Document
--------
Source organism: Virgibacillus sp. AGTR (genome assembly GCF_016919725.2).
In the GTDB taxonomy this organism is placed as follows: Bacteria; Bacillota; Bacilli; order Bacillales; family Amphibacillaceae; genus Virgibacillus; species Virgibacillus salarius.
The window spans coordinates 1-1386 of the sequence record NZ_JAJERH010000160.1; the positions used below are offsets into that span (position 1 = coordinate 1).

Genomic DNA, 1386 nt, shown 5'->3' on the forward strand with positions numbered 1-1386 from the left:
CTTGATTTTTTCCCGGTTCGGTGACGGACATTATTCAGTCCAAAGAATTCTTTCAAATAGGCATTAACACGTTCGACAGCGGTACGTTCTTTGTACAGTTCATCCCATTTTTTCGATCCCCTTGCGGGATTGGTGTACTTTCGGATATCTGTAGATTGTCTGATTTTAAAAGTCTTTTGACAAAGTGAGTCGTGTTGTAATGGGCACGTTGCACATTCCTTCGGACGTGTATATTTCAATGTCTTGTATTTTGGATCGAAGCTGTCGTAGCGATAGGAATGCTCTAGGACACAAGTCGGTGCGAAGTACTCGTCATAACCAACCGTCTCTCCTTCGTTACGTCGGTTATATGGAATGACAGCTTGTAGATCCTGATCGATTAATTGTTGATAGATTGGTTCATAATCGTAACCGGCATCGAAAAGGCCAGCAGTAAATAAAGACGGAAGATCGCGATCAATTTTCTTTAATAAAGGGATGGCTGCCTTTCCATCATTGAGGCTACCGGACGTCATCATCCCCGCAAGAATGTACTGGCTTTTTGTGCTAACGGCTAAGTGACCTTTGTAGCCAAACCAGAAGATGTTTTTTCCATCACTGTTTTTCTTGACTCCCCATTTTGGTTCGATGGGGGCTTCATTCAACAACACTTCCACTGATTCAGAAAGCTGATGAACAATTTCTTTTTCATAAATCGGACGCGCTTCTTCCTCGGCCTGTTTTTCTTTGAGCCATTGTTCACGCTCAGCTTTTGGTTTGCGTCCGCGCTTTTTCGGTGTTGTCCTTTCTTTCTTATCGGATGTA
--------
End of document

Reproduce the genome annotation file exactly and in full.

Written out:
Source organism: Virgibacillus sp. AGTR (genome assembly GCF_016919725.2).
In the GTDB taxonomy this organism is placed as follows: Bacteria; Bacillota; Bacilli; order Bacillales; family Amphibacillaceae; genus Virgibacillus; species Virgibacillus salarius.
The window spans coordinates 1-1386 of the sequence record NZ_JAJERH010000160.1; the positions used below are offsets into that span (position 1 = coordinate 1).

Genomic DNA, 1386 nt, shown 5'->3' on the forward strand with positions numbered 1-1386 from the left:
CTTGATTTTTTCCCGGTTCGGTGACGGACATTATTCAGTCCAAAGAATTCTTTCAAATAGGCATTAACACGTTCGACAGCGGTACGTTCTTTGTACAGTTCATCCCATTTTTTCGATCCCCTTGCGGGATTGGTGTACTTTCGGATATCTGTAGATTGTCTGATTTTAAAAGTCTTTTGACAAAGTGAGTCGTGTTGTAATGGGCACGTTGCACATTCCTTCGGACGTGTATATTTCAATGTCTTGTATTTTGGATCGAAGCTGTCGTAGCGATAGGAATGCTCTAGGACACAAGTCGGTGCGAAGTACTCGTCATAACCAACCGTCTCTCCTTCGTTACGTCGGTTATATGGAATGACAGCTTGTAGATCCTGATCGATTAATTGTTGATAGATTGGTTCATAATCGTAACCGGCATCGAAAAGGCCAGCAGTAAATAAAGACGGAAGATCGCGATCAATTTTCTTTAATAAAGGGATGGCTGCCTTTCCATCATTGAGGCTACCGGACGTCATCATCCCCGCAAGAATGTACTGGCTTTTTGTGCTAACGGCTAAGTGACCTTTGTAGCCAAACCAGAAGATGTTTTTTCCATCACTGTTTTTCTTGACTCCCCATTTTGGTTCGATGGGGGCTTCATTCAACAACACTTCCACTGATTCAGAAAGCTGATGAACAATTTCTTTTTCATAAATCGGACGCGCTTCTTCCTCGGCCTGTTTTTCTTTGAGCCATTGTTCACGCTCAGCTTTTGGTTTGCGTCCGCGCTTTTTCGGTGTTGTCCTTTCTTTCTTATCGGATGTA